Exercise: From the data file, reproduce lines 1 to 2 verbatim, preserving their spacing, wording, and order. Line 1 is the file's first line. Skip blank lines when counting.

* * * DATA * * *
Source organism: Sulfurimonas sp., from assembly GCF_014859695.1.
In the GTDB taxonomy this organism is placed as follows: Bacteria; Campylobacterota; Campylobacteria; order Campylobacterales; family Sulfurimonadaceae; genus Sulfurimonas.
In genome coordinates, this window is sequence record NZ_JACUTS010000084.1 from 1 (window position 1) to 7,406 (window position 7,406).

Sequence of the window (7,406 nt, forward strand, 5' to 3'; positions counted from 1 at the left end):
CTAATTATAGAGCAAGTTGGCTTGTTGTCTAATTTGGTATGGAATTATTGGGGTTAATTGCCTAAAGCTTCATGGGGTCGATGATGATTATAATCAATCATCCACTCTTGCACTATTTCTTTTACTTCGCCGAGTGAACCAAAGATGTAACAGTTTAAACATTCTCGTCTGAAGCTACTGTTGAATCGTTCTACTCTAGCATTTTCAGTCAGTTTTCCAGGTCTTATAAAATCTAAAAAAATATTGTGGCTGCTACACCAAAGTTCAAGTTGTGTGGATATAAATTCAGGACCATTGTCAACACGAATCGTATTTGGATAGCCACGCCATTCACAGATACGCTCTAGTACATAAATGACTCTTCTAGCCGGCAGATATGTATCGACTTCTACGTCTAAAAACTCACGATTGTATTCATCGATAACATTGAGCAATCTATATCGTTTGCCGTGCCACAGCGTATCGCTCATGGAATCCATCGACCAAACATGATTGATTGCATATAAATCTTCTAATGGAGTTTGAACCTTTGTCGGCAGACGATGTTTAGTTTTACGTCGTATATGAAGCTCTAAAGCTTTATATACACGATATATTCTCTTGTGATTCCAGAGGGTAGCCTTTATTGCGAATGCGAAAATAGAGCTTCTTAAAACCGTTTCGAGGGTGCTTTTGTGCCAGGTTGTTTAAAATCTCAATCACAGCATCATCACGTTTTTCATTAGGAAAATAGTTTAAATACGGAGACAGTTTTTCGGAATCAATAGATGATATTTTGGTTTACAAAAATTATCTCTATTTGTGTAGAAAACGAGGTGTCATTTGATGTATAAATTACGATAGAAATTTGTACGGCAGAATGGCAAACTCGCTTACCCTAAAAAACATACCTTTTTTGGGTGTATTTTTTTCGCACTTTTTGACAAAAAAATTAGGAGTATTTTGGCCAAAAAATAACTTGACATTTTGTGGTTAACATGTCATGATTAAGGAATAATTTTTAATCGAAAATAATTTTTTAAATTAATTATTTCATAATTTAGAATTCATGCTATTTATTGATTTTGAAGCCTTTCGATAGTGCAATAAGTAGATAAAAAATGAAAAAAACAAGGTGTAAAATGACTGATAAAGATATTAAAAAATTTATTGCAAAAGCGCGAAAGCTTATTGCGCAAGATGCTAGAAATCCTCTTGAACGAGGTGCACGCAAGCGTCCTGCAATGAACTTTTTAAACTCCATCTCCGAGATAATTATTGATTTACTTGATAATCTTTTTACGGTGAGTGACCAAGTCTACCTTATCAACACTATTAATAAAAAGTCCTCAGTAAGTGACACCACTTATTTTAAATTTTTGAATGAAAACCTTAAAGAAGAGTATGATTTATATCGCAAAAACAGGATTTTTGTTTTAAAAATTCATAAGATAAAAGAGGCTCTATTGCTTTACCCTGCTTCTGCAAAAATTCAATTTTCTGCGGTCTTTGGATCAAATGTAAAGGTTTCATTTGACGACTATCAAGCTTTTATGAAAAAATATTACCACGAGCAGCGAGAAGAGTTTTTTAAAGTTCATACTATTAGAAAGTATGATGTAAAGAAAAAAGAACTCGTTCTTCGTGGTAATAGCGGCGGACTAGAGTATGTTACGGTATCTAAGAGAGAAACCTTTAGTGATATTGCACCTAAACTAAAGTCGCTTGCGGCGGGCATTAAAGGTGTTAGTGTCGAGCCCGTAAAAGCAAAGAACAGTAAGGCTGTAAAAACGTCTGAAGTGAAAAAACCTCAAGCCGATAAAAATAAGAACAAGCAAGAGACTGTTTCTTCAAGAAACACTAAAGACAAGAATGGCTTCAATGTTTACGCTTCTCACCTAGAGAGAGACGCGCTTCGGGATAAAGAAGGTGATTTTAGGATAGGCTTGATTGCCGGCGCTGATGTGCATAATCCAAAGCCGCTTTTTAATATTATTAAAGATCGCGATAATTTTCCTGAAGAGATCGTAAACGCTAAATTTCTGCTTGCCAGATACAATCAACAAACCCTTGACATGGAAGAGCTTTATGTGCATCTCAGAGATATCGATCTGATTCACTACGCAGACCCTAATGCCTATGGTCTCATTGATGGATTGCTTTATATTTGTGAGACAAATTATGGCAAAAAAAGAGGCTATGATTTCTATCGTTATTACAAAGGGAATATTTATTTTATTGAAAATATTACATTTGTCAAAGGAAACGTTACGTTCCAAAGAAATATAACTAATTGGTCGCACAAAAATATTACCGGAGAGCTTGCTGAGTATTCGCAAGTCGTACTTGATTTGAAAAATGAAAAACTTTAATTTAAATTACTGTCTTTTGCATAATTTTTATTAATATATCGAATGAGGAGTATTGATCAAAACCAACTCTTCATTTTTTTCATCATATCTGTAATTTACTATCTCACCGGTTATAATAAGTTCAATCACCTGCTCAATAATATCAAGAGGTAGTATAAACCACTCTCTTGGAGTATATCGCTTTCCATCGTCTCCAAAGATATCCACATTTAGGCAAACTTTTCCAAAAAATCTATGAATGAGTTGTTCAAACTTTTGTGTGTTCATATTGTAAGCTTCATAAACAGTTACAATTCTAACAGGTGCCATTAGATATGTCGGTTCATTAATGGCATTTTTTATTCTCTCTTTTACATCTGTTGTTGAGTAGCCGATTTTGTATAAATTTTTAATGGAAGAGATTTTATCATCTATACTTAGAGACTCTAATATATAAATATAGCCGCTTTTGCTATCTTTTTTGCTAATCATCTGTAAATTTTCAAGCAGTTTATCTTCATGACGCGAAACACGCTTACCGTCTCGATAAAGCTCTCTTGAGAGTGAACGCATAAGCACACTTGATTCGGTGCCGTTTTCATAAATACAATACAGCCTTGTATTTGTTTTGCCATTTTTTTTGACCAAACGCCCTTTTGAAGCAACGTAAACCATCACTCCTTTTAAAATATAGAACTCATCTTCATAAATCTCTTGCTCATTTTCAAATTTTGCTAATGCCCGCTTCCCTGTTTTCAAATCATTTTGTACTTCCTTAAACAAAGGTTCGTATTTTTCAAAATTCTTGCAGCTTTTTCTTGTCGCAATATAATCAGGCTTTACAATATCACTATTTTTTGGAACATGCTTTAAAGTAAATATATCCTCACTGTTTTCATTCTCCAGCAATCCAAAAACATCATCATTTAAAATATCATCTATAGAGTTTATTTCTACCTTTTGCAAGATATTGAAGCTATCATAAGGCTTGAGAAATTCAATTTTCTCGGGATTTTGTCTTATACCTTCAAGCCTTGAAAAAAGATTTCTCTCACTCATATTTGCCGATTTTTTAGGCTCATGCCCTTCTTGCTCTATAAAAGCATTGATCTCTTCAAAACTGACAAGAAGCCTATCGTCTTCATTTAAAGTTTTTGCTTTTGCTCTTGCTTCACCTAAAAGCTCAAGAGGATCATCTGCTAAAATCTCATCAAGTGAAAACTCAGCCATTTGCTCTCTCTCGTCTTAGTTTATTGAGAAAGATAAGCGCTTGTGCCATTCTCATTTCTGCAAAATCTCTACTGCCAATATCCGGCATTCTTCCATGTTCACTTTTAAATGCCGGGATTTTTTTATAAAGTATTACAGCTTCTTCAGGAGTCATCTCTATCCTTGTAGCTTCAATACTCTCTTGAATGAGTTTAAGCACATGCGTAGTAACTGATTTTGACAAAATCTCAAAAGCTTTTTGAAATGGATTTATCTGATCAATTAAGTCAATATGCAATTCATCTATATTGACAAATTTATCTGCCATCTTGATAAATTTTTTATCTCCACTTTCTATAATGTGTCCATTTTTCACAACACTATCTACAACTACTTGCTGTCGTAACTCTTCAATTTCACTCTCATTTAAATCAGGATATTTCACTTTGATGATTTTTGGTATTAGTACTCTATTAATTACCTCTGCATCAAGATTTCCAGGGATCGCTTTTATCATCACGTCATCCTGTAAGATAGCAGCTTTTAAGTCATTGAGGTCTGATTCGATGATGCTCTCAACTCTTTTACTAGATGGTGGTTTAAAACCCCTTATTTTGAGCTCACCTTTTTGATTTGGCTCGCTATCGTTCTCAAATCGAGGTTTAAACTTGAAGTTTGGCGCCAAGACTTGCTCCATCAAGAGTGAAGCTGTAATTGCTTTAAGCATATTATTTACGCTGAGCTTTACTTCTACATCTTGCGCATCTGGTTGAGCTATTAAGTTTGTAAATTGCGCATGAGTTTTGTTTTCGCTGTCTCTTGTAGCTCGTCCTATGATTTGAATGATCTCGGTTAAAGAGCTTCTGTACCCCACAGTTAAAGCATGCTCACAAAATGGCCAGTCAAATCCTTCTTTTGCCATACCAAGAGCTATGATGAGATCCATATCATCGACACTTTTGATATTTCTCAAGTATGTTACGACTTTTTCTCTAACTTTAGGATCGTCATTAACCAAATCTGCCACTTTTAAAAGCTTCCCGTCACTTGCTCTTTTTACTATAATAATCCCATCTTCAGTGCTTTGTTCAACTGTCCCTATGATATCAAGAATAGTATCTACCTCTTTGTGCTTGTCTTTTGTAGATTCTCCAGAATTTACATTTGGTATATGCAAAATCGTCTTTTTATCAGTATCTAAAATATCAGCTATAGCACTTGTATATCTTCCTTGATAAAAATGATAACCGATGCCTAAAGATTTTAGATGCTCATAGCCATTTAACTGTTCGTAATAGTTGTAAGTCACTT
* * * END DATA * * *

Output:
Source organism: Sulfurimonas sp., from assembly GCF_014859695.1.
In the GTDB taxonomy this organism is placed as follows: Bacteria; Campylobacterota; Campylobacteria; order Campylobacterales; family Sulfurimonadaceae; genus Sulfurimonas.